Hi everyone, this post is a doozy so brace yourselves!
I hope you are all having a great end to your summer! My summer has been great: I’ve been blessed enough to have several vacations including two trips back to Cincinnati (one including my family reunion!) and a lovely visit to Florida. It’s been nice to kick back and relax a bit… but I wonder if I’ve done too much relaxing this summer?
In terms of my career goals I feel less motivated this summer than I have ever felt since moving to New York. The summer is a sort of dead zone for auditions but that doesn’t mean there isn’t work to be done. Some days I am the most passionate person EVER and there is nothing that can hold me back. Other days I cringe when people ask me what I do for a living because I have no idea what to say. I’ve been experiencing what I can only explain as “inspiration fluctuation.” For example, the first few days after I saw Book Of Mormon, I felt like I could do anything! I was ready to take on the theater world in a day! That enthusiasm soon left as I got back into my work routine and simply forgot how the experience made me feel.
I do things to motivate myself all the time! Most recently I finished my website www.heather-boddy.com!! I love it and when it was finished I was feeling really good about it… BUT I didn’t share it with anyone because I felt weird about promoting myself when I don’t exactly have much to promote right now. It’s a weird feeling but I know I’m not alone in this. Many young professionals question their field of choice, change career goals, and sometimes struggle staying motivated. So this lack of inspiration ironically inspired me to ask some of my friends – other young professionals working in all types of fields all over the world – how they are feeling about their career.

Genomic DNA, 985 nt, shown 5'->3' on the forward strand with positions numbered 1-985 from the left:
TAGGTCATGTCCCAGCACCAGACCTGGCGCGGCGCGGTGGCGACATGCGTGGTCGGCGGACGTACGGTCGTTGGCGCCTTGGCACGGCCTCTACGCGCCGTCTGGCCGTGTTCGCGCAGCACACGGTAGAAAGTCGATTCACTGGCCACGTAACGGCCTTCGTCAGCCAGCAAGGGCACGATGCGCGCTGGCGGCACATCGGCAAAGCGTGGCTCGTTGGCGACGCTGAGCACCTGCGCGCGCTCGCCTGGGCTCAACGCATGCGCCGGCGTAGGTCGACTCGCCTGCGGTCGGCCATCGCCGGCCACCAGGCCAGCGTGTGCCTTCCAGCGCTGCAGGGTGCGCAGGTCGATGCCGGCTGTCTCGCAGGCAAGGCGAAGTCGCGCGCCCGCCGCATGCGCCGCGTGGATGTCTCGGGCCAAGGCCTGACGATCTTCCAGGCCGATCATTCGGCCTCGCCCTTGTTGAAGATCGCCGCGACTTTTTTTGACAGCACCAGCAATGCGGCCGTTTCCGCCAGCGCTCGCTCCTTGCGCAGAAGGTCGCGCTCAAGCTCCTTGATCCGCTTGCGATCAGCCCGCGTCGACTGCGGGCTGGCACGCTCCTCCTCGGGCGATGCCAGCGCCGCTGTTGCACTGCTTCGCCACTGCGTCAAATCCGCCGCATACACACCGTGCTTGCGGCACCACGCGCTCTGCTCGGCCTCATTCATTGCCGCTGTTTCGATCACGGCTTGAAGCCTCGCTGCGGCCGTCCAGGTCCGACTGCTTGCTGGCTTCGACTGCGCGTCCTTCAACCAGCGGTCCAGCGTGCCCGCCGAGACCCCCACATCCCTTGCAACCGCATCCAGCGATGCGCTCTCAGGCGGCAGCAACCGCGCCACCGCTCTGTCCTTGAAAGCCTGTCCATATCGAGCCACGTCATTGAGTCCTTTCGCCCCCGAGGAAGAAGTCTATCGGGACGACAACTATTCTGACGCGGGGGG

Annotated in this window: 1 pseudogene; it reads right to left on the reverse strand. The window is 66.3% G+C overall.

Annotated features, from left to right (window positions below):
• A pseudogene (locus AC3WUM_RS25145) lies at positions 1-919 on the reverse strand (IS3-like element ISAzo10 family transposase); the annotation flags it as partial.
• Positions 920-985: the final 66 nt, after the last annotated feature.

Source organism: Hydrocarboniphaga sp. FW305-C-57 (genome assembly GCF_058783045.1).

Here is my lovely panel of expertise:
I have to say that talking to my friends not only made me feel better about my career position but I also found their words very motivating!
Since I’ve been feeling this rise and fall of inspiration, I decided to first ask what keeps my friends motivated.
Martha, who works in TV, told me good TV and fresh concepts inspire her. She explained an example as “when you see a show with a really spectacular cast like The Newsroom, Damages or Scandal where the whole is truly greater than the sum of its part.” I find that inspiring as well.
Romeo said, “Weirdly enough struggle inspires me more than anything. In order to really appreciate success, you have to face some sort or struggle or denial.” I totally agree with this. Instead of letting yourself get bogged down, you have to get back up and try again!
Grace is consistently on her networking game for inspiration. She said, “Staying active in theatre at work keeps me motivated. I find it harder to be inspired when I’m not working in the field so I try to take every opportunity working with theatre that I can. Which is one reason I have ended up doing so much with wardrobe: It’s a great way to stay connected and inspired while networking with people who are doing the same thing.”
My two friends Keith and Lys both turn to God for inspiration. Seeing a good show or having a great audition also motivates Lys – something I think any actor can relate to! Keith is also completely inspired by the world around him. I think most artists are but we sometimes don’t know how to articulate that inspiration.